Social Development Theory

Lev Vygotsky was the originator of Social Development Theory. In this theory, social interaction is the basis for cognitive development. Thinking and learning is a product of social interactions between the individual and others, according to Vygotsky.

Main Characteristics

Zone of Proximal Development: One of the keys to Vygotsky’s theory was the “zone of proximal development”, as he called it. The zone of proximal development deals with the gap between what an individual is capable of performing without assistance, and what an individual is potentially capable of doing without guidance from another.

The following video demonstrates the idea of the "Zone of Proximal Development"

Learning Based on Social Interaction: The participants that thus make up this theory are the individuals in development, and those who are guiding or teaching the individual within the zone of proximal development. Without this interaction, the gap never closes and development will not occur.

Language: Language plays an important role in Vygotsky’s theory. Inner speech is the internalization of external speech and learned items. Without this inner speech, the higher levels of thinking are not possible.


Scaffolding Model: The Zone of Proximal Development has been modified to include the term “scaffolding”. This is the process by which a child’s cognition is slowly built up by closing the gap between what a child can do individually vs. without help. This process has proved useful to teachers as a means of basing education on a gradual process.


Lacks Recognition of Child: The cognitive development of the child is not thoroughly explained in Social Development Theory. Children are seen as absorbing information through social interaction. It does not account for the other end of the spectrum. Learning is an active process and thought and cognition must be going on in order to advance. This can happen at varying degrees, depending on many factors such as genetics. It is hard to simplify it down to one single process of absorbance.

How is completely new information acquired and manipulated when nobody is teaching it?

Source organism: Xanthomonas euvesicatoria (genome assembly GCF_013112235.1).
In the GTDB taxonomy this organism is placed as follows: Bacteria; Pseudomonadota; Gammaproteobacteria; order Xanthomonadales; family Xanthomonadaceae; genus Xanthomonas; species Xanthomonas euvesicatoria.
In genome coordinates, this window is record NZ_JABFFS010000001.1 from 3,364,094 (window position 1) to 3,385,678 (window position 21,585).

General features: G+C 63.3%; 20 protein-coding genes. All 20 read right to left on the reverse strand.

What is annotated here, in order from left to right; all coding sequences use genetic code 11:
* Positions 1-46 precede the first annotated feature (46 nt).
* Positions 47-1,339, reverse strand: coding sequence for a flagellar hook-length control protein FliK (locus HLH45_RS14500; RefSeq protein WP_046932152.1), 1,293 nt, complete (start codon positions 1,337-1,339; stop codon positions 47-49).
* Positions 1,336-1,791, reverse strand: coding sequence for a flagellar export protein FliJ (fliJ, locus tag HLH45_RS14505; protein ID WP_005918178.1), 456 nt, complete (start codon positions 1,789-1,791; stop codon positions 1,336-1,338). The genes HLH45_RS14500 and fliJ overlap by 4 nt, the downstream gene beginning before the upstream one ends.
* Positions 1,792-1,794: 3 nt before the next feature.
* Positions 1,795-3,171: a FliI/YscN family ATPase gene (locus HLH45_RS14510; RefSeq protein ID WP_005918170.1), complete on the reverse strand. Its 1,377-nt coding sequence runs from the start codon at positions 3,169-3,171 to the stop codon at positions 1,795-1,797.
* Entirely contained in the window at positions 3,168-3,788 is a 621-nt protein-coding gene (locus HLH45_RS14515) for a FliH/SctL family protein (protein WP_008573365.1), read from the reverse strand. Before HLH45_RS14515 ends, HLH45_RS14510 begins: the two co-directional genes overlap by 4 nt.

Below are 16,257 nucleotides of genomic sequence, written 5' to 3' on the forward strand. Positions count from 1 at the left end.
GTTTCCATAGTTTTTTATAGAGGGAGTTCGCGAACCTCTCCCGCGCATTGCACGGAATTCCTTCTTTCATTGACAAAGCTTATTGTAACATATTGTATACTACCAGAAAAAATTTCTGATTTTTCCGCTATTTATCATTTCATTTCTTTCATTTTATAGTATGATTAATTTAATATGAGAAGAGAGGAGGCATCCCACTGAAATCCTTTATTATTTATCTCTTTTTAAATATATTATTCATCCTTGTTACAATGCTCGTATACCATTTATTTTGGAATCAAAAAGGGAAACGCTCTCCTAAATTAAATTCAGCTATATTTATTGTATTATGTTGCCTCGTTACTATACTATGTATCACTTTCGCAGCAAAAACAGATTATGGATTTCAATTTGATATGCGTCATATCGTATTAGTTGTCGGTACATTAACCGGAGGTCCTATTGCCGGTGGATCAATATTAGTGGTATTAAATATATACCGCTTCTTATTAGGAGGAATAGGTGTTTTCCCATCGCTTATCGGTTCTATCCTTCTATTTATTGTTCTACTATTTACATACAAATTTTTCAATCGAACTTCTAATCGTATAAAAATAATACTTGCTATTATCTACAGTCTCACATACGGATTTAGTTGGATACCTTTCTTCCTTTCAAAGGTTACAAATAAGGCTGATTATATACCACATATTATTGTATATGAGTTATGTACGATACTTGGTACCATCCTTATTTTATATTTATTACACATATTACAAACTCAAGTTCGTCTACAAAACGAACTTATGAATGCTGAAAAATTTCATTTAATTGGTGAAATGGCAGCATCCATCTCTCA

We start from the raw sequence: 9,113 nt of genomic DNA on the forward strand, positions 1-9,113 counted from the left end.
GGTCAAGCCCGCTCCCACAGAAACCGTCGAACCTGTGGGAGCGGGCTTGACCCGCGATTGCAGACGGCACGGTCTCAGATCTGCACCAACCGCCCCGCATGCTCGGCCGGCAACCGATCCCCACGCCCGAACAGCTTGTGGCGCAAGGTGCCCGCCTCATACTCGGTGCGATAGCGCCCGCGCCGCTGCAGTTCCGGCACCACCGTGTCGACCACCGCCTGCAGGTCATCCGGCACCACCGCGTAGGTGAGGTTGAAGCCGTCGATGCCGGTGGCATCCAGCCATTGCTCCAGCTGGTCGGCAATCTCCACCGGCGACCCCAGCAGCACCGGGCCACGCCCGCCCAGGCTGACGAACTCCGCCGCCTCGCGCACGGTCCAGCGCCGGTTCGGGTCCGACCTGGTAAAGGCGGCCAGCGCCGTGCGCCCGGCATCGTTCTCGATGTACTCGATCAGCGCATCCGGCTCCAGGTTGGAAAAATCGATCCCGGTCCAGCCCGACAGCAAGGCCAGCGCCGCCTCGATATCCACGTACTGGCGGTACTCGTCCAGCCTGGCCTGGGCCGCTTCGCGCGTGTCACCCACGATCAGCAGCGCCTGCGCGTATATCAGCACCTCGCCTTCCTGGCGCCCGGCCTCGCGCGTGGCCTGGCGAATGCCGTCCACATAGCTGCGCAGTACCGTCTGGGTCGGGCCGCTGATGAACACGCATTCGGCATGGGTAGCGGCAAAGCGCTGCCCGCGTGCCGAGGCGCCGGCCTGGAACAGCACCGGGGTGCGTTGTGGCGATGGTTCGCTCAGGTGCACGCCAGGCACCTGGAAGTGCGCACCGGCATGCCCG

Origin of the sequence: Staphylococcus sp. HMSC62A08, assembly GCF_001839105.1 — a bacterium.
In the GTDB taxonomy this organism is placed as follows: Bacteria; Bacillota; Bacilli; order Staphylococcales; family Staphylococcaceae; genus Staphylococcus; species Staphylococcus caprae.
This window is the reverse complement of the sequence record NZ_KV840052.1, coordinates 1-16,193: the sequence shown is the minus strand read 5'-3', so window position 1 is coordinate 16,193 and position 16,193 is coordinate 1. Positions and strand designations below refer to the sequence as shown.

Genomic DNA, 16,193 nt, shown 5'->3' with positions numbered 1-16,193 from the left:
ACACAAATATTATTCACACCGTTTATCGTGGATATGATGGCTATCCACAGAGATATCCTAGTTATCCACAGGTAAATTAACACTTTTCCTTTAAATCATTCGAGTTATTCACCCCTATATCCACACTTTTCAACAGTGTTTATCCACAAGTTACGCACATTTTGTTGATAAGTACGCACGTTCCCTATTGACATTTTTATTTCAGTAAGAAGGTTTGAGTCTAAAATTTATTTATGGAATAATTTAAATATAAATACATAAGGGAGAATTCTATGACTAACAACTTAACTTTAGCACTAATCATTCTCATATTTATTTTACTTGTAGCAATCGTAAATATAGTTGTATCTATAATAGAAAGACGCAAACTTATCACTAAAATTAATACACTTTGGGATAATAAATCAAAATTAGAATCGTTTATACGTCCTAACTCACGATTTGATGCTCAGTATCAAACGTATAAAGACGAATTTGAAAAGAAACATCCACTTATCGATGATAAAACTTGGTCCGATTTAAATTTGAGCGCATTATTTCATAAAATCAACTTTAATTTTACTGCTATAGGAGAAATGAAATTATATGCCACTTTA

Without a more knowledgeable source to teach it, how are new inventions and new ideas created. How did Albert Einstein first develop his theory of relativity? He was the most knowledgeable source within his studies. This is not accounted for in Social Development Theory.


Vygotsky and Social Constructivism

Lev Vygotsky's theory revolves around social interaction and teachers being able to facilitate an environment that can promote this. The term social constructivism is often used when referring to Vygotsky, because children learn to construct their own meanings and knowledge of the world through their interactions with others. Teachers play a role in this by creating an environment where children can work together and learn from each other as well as their teacher.

Collaborative group work and student interaction is the focus of a Vygotskian-based classroom, with the teacher facilitating discussions and learning, not directly instructing everything. Vygotsky also believed that teaching others/ helping others allows for greater retention for the helper and the person being helped. By having students teach each other, both sides can benefit from this interaction.

The learning pyramid relates to Vygotsky's theories of learning through social interactions

Social Constructivism and Technology
Telecommunication tools such as E-mail and online discussion boards can be used to facilitate dialogues and debates; in addition students can exchange ideas with other students, teachers, and other professionals that are outside of their classroom. This interaction through the use of telecommunication tools will lead to the social construction of meaning. According to Vygotsky the goal for using technology should be to connect students to one another. The goal of integrating this type of technology in the Vygotskian classroom is to expose students to a collabrative process that they will probably encounter in the real world.

Classroom Instruction
One activity that can be done in a classroom to incorporate Vygotsky theory is to have students select an age/grade appropriate topic to discover and write about. The goal would be for student to work together to create a finial project about a topic of their choice. For example, a second grade classroom may decide on emotions for their topic. They will work together to find out as much they can about different emotions. They may then decide for each student to portray a different emotion. They can each do so by creating a drawing and brief caption on the computer (through paint or a similar program) to describe the emotion they illustrated. The different illustrations can then be compiled into a power point to present their findings.

An activity to help kindergarteners learn about colors and shapes would be to put them into small groups and hand out many different objects of different colors and shapes. Students would have to place the objects in some sort of category and then explain why they did so. This allows students to figure out on their own how to distinguish things because of color or shape.

Other activity would be to simply group students together, being sure to have students of different intellectual abilities in each group. As students work to research, read, write, or do any sort of activity, they will learn from each other’s strengths and weaknesses and build off one another.

This video shows an activity for reading comprehension: